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Pacific summit exposes divisions over Iran
Obama defends efforts to contain Iran's nuclear ambitions, but fails to win support of Russia and China at APEC meeting.
Last Modified: 14 Nov 2011 06:35
 Obama's call for tougher action on Iran was largely ignored by China and Russia [EPA]

China and Russia share the US' objective of ensuring Iran does not make weapons via its nuclear programme and Washington will consult with them on how to achieve that, US President Barack Obama said at the conclusion of a summit of Pacific rim nations in Hawaii.

At a press conference after the Asia-Pacific Economic Cooperation (APEC) summit on Sunday, Obama said Russia and China shared Washington’s goal of making sure Iran doesn’t build nuclear weapons. But both countries have said they oppose new sanctions.

"We will be consulting with them carefully over the next several weeks to look at what other options we have available to us," Obama said.

Defending his efforts to contain Iran's nuclear ambitions, he said economic sanctions against Tehran have had "enormous bite,'' and he would consult with other nations on additional steps to ensure that Iran did not acquire an atomic weapon.

The US president added that his strong preference was to resolve the Iran issue diplomatically but he was "not taking any options off the table."

'No consensus'

At the summit, Obama met with Dmitry Medvedev and Hu Jintao, his Russian and Chinese counterparts, to discuss a new report from the International Atomic Energy Agency (IAEA) that cited evidence, according to the UN nuclear watchdog, that Iran’s programme included research and design efforts to develop weapons capability.

Al Jazeera's Patty Culhane, reporting from Honolulu, said there was "absolutely no consensus" between the leaders on how to deal with Iran following the International Atomic Energy Agency's report.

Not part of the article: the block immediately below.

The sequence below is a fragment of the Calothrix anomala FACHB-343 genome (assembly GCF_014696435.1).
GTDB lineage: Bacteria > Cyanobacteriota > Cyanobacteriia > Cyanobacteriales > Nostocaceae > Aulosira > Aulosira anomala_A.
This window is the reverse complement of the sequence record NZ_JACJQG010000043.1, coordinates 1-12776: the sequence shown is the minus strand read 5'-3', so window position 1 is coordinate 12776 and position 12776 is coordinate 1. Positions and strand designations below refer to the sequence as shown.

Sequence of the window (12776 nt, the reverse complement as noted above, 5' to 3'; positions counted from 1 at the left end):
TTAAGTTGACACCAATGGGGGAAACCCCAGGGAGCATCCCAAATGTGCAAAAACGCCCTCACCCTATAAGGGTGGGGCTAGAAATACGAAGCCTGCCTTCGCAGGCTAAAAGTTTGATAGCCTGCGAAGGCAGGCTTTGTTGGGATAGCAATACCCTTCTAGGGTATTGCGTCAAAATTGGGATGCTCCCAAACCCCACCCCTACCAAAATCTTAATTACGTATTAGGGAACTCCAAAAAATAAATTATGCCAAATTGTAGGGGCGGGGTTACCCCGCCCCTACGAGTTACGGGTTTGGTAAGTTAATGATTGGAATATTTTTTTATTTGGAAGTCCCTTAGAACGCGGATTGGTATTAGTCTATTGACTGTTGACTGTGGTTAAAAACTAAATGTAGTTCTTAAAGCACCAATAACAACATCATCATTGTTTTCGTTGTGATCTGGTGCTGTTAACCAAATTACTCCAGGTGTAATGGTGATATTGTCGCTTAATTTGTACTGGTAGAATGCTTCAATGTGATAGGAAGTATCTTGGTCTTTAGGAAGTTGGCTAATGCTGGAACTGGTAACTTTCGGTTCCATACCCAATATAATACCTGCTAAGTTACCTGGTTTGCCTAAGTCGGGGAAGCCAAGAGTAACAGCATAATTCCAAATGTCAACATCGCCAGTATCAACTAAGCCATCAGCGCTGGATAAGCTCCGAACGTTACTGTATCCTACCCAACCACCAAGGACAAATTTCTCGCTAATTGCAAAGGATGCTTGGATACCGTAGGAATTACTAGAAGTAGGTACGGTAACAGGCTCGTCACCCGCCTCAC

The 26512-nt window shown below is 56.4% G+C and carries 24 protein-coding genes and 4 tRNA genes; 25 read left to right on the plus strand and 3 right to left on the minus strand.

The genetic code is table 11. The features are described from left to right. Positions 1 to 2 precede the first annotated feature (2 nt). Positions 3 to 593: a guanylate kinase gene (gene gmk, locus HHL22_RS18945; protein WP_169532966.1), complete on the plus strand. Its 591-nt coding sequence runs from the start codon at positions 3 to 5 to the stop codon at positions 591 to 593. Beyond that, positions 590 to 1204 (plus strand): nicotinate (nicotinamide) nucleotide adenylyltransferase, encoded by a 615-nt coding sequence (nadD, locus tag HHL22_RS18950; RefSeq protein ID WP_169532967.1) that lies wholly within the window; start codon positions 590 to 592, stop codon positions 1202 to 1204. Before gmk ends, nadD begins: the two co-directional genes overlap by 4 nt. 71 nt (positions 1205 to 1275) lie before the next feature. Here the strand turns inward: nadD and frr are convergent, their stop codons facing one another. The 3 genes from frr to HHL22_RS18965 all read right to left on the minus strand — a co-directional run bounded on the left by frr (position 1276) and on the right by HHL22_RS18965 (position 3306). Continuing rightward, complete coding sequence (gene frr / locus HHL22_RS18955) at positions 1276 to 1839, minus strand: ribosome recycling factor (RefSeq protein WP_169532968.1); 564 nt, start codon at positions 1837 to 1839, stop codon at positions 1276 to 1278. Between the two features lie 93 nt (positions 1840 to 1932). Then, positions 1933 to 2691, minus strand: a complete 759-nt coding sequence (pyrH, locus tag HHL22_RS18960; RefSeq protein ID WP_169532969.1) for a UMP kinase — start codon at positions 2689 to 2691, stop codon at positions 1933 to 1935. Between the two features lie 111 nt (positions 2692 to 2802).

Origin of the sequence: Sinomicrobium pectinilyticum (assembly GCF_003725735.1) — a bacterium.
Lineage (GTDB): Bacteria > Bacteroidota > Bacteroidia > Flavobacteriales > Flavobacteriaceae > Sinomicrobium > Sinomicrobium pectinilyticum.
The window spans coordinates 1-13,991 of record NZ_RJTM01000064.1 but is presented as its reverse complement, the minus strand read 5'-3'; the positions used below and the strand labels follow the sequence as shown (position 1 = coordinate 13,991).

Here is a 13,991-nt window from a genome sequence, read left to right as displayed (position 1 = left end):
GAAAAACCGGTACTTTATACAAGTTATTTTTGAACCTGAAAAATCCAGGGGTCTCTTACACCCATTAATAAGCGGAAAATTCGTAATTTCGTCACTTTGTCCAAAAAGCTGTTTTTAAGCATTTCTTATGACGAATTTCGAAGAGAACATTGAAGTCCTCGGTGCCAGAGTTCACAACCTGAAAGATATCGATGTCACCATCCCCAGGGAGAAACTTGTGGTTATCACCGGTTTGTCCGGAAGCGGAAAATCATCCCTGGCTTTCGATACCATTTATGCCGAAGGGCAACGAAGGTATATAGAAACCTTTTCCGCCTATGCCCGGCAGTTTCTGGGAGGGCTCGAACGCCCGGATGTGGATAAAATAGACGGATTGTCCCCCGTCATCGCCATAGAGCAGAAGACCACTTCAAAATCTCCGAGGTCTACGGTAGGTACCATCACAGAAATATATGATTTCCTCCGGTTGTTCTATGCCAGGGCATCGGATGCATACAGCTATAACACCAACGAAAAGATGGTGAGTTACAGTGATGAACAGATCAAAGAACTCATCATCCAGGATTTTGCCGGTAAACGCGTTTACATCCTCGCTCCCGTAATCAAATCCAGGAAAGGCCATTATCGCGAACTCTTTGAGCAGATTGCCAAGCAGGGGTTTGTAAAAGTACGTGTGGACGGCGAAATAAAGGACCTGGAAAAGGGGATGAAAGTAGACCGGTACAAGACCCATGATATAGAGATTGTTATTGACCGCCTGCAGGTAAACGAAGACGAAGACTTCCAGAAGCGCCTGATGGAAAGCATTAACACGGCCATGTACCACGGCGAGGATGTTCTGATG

"This was President Obama's first face-to-face meeting with Hu and Medvedev since the IAEA report came out. The US believes that it needs China and Russia to get on board with sanctions and it was fairly clear ... that he did not get any reassurances," she said.

"You've heard him say that they agreed to find a common strategy. That's far from agreeing to more sanctions. What they say they're going to do now, is to wait for the board of governors' meeting at the IAEA."

Russia and China are reluctant to back the US in its push to tighten international sanctions on Iran. Both are veto-wielding members of the UN Security Council and have shown no sign that the new report will change their stand.

Iran, which said it would review its co-operation with the UN nuclear watchdog after the report, has insisted its nuclear work is in peaceful pursuit of energy and research, not weaponry.

The Asia-Pacific Economic Co-operation (APEC) forum brings together 21 economies in an annual summit focused on economic growth, free trade and investment.

Source:
Al Jazeera and agencies
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